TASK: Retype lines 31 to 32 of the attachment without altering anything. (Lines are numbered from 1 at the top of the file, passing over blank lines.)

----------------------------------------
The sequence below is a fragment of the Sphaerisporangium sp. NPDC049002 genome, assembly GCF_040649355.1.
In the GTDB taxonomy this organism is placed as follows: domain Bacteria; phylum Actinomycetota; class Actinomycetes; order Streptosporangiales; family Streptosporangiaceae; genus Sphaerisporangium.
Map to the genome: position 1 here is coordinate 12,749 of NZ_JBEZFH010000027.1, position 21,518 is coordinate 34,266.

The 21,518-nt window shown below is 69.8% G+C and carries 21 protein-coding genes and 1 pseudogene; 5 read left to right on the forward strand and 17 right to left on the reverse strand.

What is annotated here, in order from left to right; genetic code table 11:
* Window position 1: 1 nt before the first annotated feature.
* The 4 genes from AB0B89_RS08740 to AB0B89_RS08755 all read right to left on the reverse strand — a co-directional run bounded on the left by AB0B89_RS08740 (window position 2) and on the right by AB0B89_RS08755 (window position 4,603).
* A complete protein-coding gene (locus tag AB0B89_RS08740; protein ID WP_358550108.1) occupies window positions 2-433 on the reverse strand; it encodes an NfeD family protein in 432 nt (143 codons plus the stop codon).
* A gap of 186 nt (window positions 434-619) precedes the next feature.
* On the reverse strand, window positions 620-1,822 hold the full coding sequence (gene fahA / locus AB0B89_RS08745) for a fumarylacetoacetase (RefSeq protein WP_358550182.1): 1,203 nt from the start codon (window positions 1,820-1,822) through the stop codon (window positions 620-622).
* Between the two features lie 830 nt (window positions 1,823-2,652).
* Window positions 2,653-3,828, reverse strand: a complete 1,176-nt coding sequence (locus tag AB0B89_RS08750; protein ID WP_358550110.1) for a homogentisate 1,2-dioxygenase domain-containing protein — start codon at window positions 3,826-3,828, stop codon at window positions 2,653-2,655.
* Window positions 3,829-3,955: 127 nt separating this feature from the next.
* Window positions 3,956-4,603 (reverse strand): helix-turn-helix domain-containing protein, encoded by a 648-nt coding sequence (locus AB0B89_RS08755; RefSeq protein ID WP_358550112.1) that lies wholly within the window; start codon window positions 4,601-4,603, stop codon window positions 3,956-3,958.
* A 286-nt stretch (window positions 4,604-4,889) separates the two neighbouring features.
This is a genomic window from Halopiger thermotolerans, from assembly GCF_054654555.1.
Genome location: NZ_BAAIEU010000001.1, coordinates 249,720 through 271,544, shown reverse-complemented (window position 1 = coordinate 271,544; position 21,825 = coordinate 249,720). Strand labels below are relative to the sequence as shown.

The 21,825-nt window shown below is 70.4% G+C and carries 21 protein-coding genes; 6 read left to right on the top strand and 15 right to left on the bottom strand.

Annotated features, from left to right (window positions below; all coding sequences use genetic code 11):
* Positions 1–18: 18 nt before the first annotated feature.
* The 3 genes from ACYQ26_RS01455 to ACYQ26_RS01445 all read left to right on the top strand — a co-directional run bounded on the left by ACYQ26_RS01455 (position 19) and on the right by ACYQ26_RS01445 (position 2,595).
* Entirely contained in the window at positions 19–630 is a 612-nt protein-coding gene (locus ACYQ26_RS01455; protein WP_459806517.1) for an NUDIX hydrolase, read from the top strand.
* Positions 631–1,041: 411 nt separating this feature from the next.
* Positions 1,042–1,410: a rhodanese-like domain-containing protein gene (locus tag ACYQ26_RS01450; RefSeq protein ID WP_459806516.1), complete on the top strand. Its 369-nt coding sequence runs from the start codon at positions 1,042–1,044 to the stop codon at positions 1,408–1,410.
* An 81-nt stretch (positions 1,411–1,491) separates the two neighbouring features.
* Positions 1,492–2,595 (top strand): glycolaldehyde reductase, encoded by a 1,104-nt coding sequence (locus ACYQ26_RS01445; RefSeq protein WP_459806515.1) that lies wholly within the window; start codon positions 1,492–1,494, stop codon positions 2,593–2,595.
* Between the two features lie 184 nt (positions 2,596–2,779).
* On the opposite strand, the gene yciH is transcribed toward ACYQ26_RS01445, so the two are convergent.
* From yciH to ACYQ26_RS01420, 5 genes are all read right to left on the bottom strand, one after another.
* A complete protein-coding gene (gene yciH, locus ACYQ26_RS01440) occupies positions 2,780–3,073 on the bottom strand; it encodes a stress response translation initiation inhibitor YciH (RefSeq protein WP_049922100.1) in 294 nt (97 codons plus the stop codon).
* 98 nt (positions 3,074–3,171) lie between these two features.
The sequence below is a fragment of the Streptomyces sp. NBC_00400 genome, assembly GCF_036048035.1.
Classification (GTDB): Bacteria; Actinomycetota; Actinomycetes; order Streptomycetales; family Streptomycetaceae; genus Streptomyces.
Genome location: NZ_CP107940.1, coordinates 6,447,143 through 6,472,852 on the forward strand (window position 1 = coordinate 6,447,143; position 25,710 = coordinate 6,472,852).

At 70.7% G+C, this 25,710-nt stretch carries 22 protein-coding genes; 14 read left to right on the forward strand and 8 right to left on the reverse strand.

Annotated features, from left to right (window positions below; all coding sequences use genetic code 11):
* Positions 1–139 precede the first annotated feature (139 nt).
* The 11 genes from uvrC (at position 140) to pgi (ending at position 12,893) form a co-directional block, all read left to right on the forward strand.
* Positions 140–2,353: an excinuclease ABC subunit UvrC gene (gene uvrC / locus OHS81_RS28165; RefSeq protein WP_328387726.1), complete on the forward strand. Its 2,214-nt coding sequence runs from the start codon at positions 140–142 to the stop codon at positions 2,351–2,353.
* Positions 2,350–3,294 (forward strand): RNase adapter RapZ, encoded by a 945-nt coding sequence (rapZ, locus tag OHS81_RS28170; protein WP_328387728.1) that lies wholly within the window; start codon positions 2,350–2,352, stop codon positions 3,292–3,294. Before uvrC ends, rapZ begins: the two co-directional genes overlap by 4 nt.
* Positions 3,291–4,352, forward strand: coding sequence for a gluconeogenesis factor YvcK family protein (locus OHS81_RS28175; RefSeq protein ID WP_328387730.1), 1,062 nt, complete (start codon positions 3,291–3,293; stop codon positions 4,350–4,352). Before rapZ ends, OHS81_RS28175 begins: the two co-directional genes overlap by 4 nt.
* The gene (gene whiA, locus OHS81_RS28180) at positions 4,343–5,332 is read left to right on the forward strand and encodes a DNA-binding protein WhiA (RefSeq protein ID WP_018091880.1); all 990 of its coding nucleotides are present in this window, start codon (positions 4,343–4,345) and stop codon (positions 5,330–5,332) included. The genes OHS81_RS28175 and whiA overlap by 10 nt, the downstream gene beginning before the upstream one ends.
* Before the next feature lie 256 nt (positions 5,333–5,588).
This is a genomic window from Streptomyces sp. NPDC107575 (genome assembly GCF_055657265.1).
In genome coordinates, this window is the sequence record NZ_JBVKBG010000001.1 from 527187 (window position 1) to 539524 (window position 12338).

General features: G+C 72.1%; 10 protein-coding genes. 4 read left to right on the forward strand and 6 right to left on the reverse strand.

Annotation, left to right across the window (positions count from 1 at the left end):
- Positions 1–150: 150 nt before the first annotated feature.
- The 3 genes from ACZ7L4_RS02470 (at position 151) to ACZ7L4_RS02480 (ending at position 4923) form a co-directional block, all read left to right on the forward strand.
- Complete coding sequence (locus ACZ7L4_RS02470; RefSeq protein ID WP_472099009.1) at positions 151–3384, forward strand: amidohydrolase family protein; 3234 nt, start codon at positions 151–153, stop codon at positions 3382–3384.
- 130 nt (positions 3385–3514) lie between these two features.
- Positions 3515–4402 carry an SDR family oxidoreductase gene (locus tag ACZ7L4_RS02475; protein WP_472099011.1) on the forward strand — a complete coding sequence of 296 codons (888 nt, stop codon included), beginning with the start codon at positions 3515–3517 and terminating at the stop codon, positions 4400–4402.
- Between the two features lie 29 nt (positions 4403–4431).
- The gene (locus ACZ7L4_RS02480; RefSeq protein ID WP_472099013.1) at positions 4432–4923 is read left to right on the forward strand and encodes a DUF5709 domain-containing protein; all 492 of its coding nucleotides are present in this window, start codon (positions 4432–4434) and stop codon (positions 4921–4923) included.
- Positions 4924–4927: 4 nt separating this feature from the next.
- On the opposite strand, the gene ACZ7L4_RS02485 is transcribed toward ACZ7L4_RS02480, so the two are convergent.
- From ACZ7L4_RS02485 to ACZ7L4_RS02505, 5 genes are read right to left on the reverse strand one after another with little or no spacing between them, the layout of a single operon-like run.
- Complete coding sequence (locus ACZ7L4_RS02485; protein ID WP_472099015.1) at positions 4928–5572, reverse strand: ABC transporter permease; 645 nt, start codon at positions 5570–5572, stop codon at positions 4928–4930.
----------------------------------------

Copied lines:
* 98 nt (positions 3,074–3,171) lie between these two features.
The sequence below is a fragment of the Streptomyces sp. NBC_00400 genome, assembly GCF_036048035.1.